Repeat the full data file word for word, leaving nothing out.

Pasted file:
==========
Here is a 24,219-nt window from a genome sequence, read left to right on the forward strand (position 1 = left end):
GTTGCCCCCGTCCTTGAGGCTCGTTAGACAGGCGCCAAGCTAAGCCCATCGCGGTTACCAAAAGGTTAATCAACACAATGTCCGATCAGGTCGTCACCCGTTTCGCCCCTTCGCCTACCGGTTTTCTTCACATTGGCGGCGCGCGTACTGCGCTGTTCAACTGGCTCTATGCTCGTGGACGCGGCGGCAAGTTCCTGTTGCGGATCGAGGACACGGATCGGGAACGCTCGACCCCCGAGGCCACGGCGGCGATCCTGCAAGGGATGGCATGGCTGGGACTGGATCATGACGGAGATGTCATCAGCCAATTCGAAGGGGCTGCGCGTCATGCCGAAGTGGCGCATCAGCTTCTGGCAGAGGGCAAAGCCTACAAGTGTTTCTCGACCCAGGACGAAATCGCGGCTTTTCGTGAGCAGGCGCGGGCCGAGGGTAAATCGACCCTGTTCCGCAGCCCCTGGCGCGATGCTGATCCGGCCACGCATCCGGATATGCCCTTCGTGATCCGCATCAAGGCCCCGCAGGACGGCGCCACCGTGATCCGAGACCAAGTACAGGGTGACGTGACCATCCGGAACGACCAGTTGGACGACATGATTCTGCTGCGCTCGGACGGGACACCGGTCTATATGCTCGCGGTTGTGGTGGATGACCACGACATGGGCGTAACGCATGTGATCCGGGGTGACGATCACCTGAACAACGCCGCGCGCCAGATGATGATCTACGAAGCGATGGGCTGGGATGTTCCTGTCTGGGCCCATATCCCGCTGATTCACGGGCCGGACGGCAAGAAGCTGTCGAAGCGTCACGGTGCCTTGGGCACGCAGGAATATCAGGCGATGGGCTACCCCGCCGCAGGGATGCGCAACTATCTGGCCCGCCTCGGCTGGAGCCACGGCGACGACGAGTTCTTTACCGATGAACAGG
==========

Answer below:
Here is a 24,219-nt window from a genome sequence, read left to right on the forward strand (position 1 = left end):
GTTGCCCCCGTCCTTGAGGCTCGTTAGACAGGCGCCAAGCTAAGCCCATCGCGGTTACCAAAAGGTTAATCAACACAATGTCCGATCAGGTCGTCACCCGTTTCGCCCCTTCGCCTACCGGTTTTCTTCACATTGGCGGCGCGCGTACTGCGCTGTTCAACTGGCTCTATGCTCGTGGACGCGGCGGCAAGTTCCTGTTGCGGATCGAGGACACGGATCGGGAACGCTCGACCCCCGAGGCCACGGCGGCGATCCTGCAAGGGATGGCATGGCTGGGACTGGATCATGACGGAGATGTCATCAGCCAATTCGAAGGGGCTGCGCGTCATGCCGAAGTGGCGCATCAGCTTCTGGCAGAGGGCAAAGCCTACAAGTGTTTCTCGACCCAGGACGAAATCGCGGCTTTTCGTGAGCAGGCGCGGGCCGAGGGTAAATCGACCCTGTTCCGCAGCCCCTGGCGCGATGCTGATCCGGCCACGCATCCGGATATGCCCTTCGTGATCCGCATCAAGGCCCCGCAGGACGGCGCCACCGTGATCCGAGACCAAGTACAGGGTGACGTGACCATCCGGAACGACCAGTTGGACGACATGATTCTGCTGCGCTCGGACGGGACACCGGTCTATATGCTCGCGGTTGTGGTGGATGACCACGACATGGGCGTAACGCATGTGATCCGGGGTGACGATCACCTGAACAACGCCGCGCGCCAGATGATGATCTACGAAGCGATGGGCTGGGATGTTCCTGTCTGGGCCCATATCCCGCTGATTCACGGGCCGGACGGCAAGAAGCTGTCGAAGCGTCACGGTGCCTTGGGCACGCAGGAATATCAGGCGATGGGCTACCCCGCCGCAGGGATGCGCAACTATCTGGCCCGCCTCGGCTGGAGCCACGGCGACGACGAGTTCTTTACCGATGAACAGG